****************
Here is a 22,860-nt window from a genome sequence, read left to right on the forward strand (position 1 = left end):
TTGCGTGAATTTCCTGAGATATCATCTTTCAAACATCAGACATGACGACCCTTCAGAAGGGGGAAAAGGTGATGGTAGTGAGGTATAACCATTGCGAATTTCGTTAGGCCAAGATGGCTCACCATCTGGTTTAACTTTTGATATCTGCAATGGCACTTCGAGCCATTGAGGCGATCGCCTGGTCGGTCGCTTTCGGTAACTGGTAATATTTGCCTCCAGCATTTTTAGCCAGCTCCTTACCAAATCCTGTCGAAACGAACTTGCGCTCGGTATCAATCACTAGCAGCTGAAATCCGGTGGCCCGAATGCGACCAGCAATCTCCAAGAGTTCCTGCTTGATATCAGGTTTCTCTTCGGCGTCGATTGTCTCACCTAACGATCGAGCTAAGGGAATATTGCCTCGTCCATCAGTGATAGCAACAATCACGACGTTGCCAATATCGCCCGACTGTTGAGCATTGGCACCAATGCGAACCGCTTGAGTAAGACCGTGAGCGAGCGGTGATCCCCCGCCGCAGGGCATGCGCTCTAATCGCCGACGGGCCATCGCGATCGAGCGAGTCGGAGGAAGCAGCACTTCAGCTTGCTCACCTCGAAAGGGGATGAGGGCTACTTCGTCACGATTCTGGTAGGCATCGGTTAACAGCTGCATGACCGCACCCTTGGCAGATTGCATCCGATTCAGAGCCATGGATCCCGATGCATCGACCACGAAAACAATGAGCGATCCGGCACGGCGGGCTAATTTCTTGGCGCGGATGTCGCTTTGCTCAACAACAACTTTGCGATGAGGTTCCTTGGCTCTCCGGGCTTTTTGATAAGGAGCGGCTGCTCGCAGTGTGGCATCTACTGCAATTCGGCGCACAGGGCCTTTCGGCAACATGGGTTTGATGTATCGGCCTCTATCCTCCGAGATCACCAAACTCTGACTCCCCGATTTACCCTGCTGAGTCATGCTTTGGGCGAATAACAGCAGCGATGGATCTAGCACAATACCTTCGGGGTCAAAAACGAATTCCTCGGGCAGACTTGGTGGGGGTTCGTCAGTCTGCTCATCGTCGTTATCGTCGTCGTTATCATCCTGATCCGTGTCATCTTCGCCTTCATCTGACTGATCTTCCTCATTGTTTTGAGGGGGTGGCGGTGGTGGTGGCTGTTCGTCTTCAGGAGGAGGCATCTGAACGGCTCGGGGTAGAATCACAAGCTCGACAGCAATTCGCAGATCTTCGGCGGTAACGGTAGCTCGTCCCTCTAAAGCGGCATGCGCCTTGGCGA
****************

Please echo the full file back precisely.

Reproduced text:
Here is a 22,860-nt window from a genome sequence, read left to right on the forward strand (position 1 = left end):
TTGCGTGAATTTCCTGAGATATCATCTTTCAAACATCAGACATGACGACCCTTCAGAAGGGGGAAAAGGTGATGGTAGTGAGGTATAACCATTGCGAATTTCGTTAGGCCAAGATGGCTCACCATCTGGTTTAACTTTTGATATCTGCAATGGCACTTCGAGCCATTGAGGCGATCGCCTGGTCGGTCGCTTTCGGTAACTGGTAATATTTGCCTCCAGCATTTTTAGCCAGCTCCTTACCAAATCCTGTCGAAACGAACTTGCGCTCGGTATCAATCACTAGCAGCTGAAATCCGGTGGCCCGAATGCGACCAGCAATCTCCAAGAGTTCCTGCTTGATATCAGGTTTCTCTTCGGCGTCGATTGTCTCACCTAACGATCGAGCTAAGGGAATATTGCCTCGTCCATCAGTGATAGCAACAATCACGACGTTGCCAATATCGCCCGACTGTTGAGCATTGGCACCAATGCGAACCGCTTGAGTAAGACCGTGAGCGAGCGGTGATCCCCCGCCGCAGGGCATGCGCTCTAATCGCCGACGGGCCATCGCGATCGAGCGAGTCGGAGGAAGCAGCACTTCAGCTTGCTCACCTCGAAAGGGGATGAGGGCTACTTCGTCACGATTCTGGTAGGCATCGGTTAACAGCTGCATGACCGCACCCTTGGCAGATTGCATCCGATTCAGAGCCATGGATCCCGATGCATCGACCACGAAAACAATGAGCGATCCGGCACGGCGGGCTAATTTCTTGGCGCGGATGTCGCTTTGCTCAACAACAACTTTGCGATGAGGTTCCTTGGCTCTCCGGGCTTTTTGATAAGGAGCGGCTGCTCGCAGTGTGGCATCTACTGCAATTCGGCGCACAGGGCCTTTCGGCAACATGGGTTTGATGTATCGGCCTCTATCCTCCGAGATCACCAAACTCTGACTCCCCGATTTACCCTGCTGAGTCATGCTTTGGGCGAATAACAGCAGCGATGGATCTAGCACAATACCTTCGGGGTCAAAAACGAATTCCTCGGGCAGACTTGGTGGGGGTTCGTCAGTCTGCTCATCGTCGTTATCGTCGTCGTTATCATCCTGATCCGTGTCATCTTCGCCTTCATCTGACTGATCTTCCTCATTGTTTTGAGGGGGTGGCGGTGGTGGTGGCTGTTCGTCTTCAGGAGGAGGCATCTGAACGGCTCGGGGTAGAATCACAAGCTCGACAGCAATTCGCAGATCTTCGGCGGTAACGGTAGCTCGTCCCTCTAAAGCGGCATGCGCCTTGGCGA